Healthcare Analytics: Integrating content into business processes

Last week I was just thinking back to some interesting scenarios I have worked on over the years where content analytics was the key to both solving a critical business problem, but more importantly in generating real business transformation which is critical to success of any analytics project. These scenarios are not new or surprising, but I thought it might be helpful to intersperse my usually conceptually dense blogs with some light reading :-) So today lets look at a healthcare scenario for content analytics.

For most hospitals, the knowledge that resides within their unstructured text (referral or discharge letters, clinical notes, etc.) is largely ignored by their operational processes. Today when someone enters the Emergency Room it can take hours for their entire patient record to be retrieved from archives. Even for hospitals which have full digital records, there are frequently digital gaps (such as medical correspondence). In addition, even if all the information is complete, it can constitute hours of light reading and not something which is rapidly consumable for an emergency situation. This is clearly unacceptable. It was the opinion of the medical consultants that if they had quick & easy access to the key information encoded in the most recent outpatient and discharge letters (consolidated & prioritized), then that would significantly mitigate risk of mis- diagnosis & treatment in an emergency setting.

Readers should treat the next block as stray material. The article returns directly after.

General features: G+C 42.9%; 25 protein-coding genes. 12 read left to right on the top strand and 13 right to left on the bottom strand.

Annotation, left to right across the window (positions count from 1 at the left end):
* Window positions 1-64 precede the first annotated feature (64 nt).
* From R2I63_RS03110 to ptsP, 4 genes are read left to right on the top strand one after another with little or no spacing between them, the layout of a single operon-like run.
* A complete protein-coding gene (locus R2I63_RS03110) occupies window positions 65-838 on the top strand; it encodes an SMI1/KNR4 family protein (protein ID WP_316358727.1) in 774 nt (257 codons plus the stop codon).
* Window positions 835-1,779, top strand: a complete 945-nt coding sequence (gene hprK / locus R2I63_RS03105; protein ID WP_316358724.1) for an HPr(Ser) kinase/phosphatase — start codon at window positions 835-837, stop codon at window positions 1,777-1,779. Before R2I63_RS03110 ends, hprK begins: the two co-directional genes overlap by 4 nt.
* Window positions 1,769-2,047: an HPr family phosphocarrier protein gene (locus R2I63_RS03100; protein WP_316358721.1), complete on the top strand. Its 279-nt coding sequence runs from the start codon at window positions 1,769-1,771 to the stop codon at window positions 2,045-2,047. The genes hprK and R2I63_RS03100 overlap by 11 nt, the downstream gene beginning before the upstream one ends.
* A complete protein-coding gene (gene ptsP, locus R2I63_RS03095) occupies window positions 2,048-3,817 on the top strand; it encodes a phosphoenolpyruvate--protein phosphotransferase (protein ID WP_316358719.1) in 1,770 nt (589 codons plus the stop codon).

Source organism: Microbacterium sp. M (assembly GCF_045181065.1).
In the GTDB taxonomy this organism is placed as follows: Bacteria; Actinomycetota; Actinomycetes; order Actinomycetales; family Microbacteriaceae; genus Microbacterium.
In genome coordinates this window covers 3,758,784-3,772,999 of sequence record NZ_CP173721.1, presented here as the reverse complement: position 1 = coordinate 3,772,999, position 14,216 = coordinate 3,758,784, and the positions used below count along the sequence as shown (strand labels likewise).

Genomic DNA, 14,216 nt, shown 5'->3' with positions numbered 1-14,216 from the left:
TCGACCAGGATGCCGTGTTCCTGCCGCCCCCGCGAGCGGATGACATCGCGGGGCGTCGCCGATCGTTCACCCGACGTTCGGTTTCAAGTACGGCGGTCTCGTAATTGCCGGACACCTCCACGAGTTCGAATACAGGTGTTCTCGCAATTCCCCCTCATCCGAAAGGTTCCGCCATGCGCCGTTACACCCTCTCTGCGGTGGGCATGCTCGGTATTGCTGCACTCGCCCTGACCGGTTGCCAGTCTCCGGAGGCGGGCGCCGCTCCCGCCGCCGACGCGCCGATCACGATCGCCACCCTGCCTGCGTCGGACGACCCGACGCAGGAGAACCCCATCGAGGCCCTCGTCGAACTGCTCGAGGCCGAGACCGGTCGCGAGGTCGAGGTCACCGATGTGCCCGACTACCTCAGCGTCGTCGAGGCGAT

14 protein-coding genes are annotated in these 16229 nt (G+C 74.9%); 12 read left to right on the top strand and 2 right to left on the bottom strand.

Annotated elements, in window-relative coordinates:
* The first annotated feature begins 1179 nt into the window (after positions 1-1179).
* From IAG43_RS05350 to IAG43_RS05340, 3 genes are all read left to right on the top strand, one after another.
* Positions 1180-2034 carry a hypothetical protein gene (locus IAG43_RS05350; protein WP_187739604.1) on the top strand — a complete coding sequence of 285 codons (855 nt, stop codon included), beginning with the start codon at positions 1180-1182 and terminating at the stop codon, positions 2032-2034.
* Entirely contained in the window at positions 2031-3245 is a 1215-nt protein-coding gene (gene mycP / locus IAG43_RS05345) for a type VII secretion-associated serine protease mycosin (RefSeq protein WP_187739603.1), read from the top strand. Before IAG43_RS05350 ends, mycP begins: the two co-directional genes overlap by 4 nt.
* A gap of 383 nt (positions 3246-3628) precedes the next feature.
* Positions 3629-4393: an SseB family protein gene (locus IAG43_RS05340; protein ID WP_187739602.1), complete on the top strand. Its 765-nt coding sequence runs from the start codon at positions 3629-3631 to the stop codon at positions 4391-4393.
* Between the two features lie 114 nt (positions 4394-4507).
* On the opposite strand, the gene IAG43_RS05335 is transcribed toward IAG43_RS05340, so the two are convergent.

This approach to solving what could have been perceived as a simple search problem, proved to demonstrate a number of additional benefits above and beyond digitizing, searching, and retrieving clinical correspondence.

  • Firstly, through integrating the clinical documents directly into a PIMS system and converting them into a richly described XML format, you can convert these letters into HL7 records which means that instead of physically posting letters to General Practitioners you are now able to electronically transfer everything and have proper workflow and audit trails around the information.
     
  • Secondly, this new richly annotated content repository, which is linked to the structured PIMS data, provides a hugely valuable set of clinical data that could be used by consultants for research, reporting, tracking, evaluation, etc.